10 Great Movies That Are Rotten On Rotten Tomatoes
Film has and always will be a subjective art form. Whilst some might consider one film to be a masterpiece, others may deem it a disaster. Even though we all have our own opinions, some people will more often than not look at reviews of a film before viewing, as they don’t want to waste their hard earned money on something they don’t like.
That’s where Rotten Tomatoes comes in, a review aggregator website that collects recognised critics reviews in order to rate a film ‘rotten’ or ‘fresh’. If a film receives a median score of 59% or lower, it is considered ‘rotten’, if it receives 60% or higher it is considered ‘fresh’. Due to its popularity, there’s no denying that Rotten Tomatoes has fundamentally changed the expectations for films.
However; whilst a film’s score might turn some people off, true moviegoers will ignore it and make up their own mind, because let’s face it, sometimes the scores are not a true reflection of the film. Just because the majority of critics think one way about a film, doesn’t mean we have to follow suit. Sometimes you just have to appreciate a film for what it is.
In honour of the misdiagnosed, here are 10 great films that are rotten on Rotten Tomatoes… or maybe you’ll disagree and concur with their rotten rating, after all film is totally subjective.
10. The Boondock Saints (RT – 23%)
Troy Duffy’s The Boondock Saints never has the intention of being a masterpiece, instead, all it wants to be is a fun and unapologetically violent piece of entertainment. Lucky for us that’s exactly what it is.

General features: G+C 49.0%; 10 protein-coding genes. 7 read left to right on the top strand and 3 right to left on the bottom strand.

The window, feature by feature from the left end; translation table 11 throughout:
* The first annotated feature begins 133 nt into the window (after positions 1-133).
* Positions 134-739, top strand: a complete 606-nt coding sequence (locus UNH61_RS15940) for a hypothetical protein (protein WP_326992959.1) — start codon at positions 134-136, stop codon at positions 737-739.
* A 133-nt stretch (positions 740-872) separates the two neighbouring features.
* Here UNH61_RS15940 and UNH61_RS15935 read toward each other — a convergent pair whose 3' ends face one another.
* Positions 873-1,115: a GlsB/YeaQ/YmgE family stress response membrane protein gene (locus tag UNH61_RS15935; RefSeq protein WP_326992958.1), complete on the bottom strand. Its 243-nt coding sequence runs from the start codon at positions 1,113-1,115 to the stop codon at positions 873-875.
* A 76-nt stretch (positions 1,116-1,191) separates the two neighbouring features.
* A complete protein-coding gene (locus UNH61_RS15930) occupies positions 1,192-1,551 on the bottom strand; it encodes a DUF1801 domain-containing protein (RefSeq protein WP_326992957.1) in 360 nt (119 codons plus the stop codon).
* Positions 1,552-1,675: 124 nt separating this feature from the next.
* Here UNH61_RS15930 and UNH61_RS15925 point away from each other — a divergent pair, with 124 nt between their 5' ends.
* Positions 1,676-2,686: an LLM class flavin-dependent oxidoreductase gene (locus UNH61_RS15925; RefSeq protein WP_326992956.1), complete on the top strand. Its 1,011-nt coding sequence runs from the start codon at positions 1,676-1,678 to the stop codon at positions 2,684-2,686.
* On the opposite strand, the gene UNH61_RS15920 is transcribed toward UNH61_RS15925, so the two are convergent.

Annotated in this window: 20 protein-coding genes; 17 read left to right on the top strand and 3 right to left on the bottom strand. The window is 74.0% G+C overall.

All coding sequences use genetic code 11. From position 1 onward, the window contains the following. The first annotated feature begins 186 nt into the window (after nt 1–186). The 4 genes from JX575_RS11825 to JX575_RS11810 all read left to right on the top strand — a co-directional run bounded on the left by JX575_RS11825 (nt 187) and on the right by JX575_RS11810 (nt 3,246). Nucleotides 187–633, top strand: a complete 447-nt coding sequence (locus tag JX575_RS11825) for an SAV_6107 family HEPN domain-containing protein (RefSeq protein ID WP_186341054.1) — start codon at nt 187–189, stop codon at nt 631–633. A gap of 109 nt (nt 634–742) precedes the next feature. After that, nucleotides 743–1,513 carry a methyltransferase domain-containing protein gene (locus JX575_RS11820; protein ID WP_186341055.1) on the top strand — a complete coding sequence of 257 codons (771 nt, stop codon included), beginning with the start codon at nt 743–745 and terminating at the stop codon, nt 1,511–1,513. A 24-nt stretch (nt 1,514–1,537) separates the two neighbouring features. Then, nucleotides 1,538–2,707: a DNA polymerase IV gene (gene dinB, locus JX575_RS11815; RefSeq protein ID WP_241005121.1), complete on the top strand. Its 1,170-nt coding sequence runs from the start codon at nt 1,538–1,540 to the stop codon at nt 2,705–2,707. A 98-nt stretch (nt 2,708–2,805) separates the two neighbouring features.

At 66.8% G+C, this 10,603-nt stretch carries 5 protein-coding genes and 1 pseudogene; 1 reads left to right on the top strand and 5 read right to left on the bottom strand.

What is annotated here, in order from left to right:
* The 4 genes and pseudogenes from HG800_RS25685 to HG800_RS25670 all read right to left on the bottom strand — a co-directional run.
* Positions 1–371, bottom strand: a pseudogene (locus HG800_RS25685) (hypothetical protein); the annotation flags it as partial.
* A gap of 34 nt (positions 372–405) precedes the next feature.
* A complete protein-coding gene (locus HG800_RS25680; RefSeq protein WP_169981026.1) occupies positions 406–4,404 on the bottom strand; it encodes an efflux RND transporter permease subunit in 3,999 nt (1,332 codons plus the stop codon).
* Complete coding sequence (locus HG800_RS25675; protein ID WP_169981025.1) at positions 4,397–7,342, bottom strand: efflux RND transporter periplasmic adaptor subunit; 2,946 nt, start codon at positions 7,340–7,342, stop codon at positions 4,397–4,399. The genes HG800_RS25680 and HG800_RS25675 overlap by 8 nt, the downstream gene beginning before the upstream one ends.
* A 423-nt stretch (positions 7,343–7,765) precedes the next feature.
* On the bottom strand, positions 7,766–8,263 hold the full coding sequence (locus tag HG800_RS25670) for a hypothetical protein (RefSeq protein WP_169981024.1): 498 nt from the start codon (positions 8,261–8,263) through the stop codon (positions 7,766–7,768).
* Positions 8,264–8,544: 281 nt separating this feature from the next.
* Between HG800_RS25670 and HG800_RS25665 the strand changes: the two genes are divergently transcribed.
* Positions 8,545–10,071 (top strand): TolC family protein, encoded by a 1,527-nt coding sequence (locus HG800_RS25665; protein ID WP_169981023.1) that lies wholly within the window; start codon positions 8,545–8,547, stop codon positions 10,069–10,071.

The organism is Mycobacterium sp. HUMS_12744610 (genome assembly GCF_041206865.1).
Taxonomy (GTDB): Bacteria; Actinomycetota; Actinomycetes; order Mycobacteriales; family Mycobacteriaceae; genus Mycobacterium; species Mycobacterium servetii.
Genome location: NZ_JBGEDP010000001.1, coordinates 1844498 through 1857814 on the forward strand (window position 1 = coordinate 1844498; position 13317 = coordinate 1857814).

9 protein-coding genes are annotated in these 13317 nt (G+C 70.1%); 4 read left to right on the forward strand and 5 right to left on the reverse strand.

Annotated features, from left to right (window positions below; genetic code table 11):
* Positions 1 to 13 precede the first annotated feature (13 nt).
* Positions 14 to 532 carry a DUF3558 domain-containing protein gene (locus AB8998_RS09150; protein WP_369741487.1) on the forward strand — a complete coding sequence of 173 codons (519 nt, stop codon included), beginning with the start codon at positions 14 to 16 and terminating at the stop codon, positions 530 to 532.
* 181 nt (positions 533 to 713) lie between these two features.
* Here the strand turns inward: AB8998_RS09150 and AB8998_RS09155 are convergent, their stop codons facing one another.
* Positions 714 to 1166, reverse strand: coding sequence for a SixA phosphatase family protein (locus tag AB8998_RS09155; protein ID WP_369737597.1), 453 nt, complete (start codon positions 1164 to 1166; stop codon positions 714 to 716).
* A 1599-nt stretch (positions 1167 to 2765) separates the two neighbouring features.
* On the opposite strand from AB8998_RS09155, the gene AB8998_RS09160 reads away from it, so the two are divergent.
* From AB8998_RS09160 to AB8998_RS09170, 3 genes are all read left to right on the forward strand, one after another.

With an insanely batshit crazy plot that revolves around two Irish Catholic brothers who become vigilantes that wipe out Boston’s criminal underworld in the name of God, the film isn’t meant to be taken too seriously, in fact, it shouldn’t be taken seriously at all. We’re meant to just appreciate the bizarre action and comedic moments that unfold. Whatever happened to enjoying a film purely for entertainment?
It’s easy to see why many critics loathe The Boondock Saints, it’s offensive and vile but that’s what makes it wholly engaging. Yes, some of it has dated and it’s not particularly well written or even acted (although Defoe is fascinating with his Nicolas Cage-esque performance) but it’s the type of film that doesn’t need to be, as all these elements are what make it an absolute blast. The Boondock Saints is definitely not for everyone but if you enjoy outrageous action and outlandish violence than you’ll appreciate this ludicrous affair.
9. An Evening with Beverly Luff Linn (RT – 53%)
A day in the mind of director Jim Hosking would probably be the weirdest experience imaginable. His films are nothing short of extreme bizarreness and often receive mixed reviews. Hosking first burst onto the scene in 2016 with his outrageous debut feature The Greasy Strangler, a tale about an oily strangler who stalks the streets at night (that says it all).
The film slowly attained cult status amongst critics and audiences alike due to its off-kilter stride and vile idiocy. However; when his sophomore film, An Evening with Beverly Luff Linn was released, critics didn’t share the same love for it, which is surprising as the two films share similar comedic traits.
An Evening with Beverly Luff Linn definitely isn’t for everyone, but for those that enjoy outlandish and unconventional cinema you’re sure to be thoroughly impressed. With an incredibly funny cast, the film produces more hysterical laughs than one can count, except for Craig Robinson’s completely underused character, the only let-down of the film.
Hosking sure knows how to create a gloriously offbeat film that transports its viewers to a dysfunctional world, where everything is completely absurd, but at the same time, oddly brilliant. With an RT score of 53%, An Evening with Beverly Luff Linn has certainly been misdiagnosed, especially given the fact that The Greasy Strangler sits fresh at 65%.